The authors of two major medical studies on coronavirus patients— including one that raised global concerns about the use of the hydroxychloroquine — retracted their papers on Thursday. The journals that published the studies said the authors were unable to get full access to the database behind their work to verify the raw data.
The Lancet retracted an influential paper published in May that claimed to analyze data from nearly 96,000 coronavirus patients in six continents. The study found those who took hydroxychloroquine showed increased heart rhythm problems and had a higher mortality rate than those who didn't take it.
The New England Journal of Medicine then retracted a study from the same authors, also published in May, that said it analyzed 8,910 COVID-19 patients. That study suggested that widely-used blood pressure medicines did not raise the risk of death for COVID-19 patients.
The Lancet study influenced governments in several nations toof hydroxychloroquine for coronavirus, and also led to the suspension of some clinical trials of the drug's use, including tests overseen by the World Health Organization.
The anti-malaria drug has been especially controversial in the United States, as President Trump touted it as a coronavirus treatment and even said hefor about two weeks. Mr. Trump's promotion of the drug contradicted warnings from his own government health experts, who in the pandemic.
Both of the now-retracted studies relied on data from Surgisphere Corporation, a Chicago-based data collection company. Dr. Sapan Desai, who owns the company, is one of four authors listed on the Lancet study.
The retractions said that afterabout the studies, Surgisphere would not provide the full datasets for an independent, third-party peer review. The authors concluded they could no longer stand behind the veracity of the data they used.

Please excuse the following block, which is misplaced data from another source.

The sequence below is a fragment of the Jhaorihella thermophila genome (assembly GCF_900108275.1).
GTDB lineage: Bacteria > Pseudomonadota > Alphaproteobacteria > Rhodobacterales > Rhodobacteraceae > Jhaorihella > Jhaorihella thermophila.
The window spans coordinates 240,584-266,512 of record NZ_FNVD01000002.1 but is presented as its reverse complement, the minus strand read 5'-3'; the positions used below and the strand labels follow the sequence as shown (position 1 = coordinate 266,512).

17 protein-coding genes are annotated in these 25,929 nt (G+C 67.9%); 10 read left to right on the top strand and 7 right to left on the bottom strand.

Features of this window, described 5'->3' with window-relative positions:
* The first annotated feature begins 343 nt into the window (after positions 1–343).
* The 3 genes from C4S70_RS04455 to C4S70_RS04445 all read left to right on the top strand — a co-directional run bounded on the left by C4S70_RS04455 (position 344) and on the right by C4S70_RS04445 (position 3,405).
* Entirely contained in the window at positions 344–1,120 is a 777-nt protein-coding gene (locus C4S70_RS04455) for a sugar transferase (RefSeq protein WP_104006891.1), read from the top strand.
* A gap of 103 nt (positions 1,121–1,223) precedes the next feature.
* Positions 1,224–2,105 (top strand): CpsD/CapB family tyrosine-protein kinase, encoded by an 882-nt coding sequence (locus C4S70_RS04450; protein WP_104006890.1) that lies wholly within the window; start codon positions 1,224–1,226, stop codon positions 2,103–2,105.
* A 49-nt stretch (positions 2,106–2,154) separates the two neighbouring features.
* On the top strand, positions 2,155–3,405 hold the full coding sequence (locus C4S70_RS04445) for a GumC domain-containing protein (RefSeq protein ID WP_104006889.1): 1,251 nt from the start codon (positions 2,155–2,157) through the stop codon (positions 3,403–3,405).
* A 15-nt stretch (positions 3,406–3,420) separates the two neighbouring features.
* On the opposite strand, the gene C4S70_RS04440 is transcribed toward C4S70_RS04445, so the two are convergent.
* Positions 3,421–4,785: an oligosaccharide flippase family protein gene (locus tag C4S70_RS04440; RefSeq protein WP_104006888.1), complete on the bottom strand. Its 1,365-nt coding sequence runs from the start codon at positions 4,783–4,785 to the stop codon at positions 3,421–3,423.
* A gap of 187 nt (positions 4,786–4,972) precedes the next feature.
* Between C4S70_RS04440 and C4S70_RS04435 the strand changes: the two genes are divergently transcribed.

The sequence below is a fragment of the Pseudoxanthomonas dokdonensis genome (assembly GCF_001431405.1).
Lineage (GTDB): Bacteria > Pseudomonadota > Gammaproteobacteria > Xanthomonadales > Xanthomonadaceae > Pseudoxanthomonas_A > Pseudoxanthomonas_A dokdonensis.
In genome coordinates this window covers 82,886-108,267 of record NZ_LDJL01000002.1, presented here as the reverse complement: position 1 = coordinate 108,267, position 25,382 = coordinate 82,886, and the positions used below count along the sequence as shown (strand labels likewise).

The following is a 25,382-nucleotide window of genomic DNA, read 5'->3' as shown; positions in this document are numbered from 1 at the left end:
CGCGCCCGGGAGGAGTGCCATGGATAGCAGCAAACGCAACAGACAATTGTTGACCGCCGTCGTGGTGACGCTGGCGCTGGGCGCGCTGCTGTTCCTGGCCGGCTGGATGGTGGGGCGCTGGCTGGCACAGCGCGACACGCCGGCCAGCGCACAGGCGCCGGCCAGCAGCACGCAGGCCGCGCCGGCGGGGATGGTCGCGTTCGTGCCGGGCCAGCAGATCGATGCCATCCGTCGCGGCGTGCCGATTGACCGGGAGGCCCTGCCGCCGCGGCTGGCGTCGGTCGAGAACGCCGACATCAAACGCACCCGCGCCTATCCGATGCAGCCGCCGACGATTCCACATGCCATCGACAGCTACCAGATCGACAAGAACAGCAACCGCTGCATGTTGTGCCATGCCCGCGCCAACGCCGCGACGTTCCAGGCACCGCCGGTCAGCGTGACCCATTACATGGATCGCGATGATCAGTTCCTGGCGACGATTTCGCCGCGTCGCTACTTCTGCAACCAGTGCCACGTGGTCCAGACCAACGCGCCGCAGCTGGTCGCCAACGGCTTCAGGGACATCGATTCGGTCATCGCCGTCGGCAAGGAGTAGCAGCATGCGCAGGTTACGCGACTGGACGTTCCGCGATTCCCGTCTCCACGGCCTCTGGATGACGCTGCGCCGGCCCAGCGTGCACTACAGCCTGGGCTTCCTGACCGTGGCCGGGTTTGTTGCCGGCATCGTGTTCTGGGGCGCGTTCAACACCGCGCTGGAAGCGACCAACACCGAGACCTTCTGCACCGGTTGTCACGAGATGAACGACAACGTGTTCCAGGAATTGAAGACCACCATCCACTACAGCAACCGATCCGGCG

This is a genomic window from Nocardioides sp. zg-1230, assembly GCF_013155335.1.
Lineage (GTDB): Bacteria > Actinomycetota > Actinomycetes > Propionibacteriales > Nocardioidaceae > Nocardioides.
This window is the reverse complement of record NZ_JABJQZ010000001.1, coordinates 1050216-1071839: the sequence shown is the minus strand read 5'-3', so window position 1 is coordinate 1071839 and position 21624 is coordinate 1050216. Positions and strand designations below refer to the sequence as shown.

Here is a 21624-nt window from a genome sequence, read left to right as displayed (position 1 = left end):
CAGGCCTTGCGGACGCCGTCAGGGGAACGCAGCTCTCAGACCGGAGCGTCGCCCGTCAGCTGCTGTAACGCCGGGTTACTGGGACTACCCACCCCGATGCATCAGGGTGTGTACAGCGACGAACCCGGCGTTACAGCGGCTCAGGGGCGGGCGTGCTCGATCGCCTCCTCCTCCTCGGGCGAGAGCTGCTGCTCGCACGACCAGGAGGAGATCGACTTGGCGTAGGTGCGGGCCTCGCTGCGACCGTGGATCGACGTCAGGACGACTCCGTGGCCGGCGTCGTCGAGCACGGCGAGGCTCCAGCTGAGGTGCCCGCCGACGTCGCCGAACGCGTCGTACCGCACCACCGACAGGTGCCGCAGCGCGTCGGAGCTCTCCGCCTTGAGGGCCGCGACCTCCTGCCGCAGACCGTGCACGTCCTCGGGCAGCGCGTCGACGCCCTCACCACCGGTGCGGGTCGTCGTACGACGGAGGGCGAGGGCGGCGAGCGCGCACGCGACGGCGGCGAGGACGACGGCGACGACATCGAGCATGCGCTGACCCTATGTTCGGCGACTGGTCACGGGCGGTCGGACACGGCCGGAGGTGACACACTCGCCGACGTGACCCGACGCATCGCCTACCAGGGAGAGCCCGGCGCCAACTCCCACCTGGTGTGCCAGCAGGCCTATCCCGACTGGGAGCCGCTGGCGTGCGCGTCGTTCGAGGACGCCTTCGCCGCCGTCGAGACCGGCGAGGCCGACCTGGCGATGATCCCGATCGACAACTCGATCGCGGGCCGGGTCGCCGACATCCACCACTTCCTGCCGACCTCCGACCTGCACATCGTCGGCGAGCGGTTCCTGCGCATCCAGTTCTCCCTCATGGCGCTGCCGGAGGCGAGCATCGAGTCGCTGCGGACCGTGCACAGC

"We all entered this collaboration to contribute in good faith and at a time of great need during the COVID-19 pandemic," three of the authors wrote in their retraction for The Lancet. "We deeply apologise to you, the editors, and the journal readership for any embarrassment or inconvenience that this may have caused."
CBS News reached out to Surgisphere for comment. Before the retractions, as questions arose about the veracity of the studies, the company posted a statement on its website defending its practices and suggesting its "strong privacy standards" prevented it from sharing full data.
This was not the only major study reporting that hydroxychloroquine is ineffective and potentially dangerous for coronavirus patients. Other studies, including anotherin the New England Journal of Medicine, have found that the drug failed to prevent coronavirus symptoms and may have been associated with heart problems or
The FDA in April publishedthat hydroxychloroquine has not been shown to be a "safe and effective for treating or preventing COVID-19," and that the drug should only be used in clinical trials or under careful medical supervision with emergency authorization.
for more features.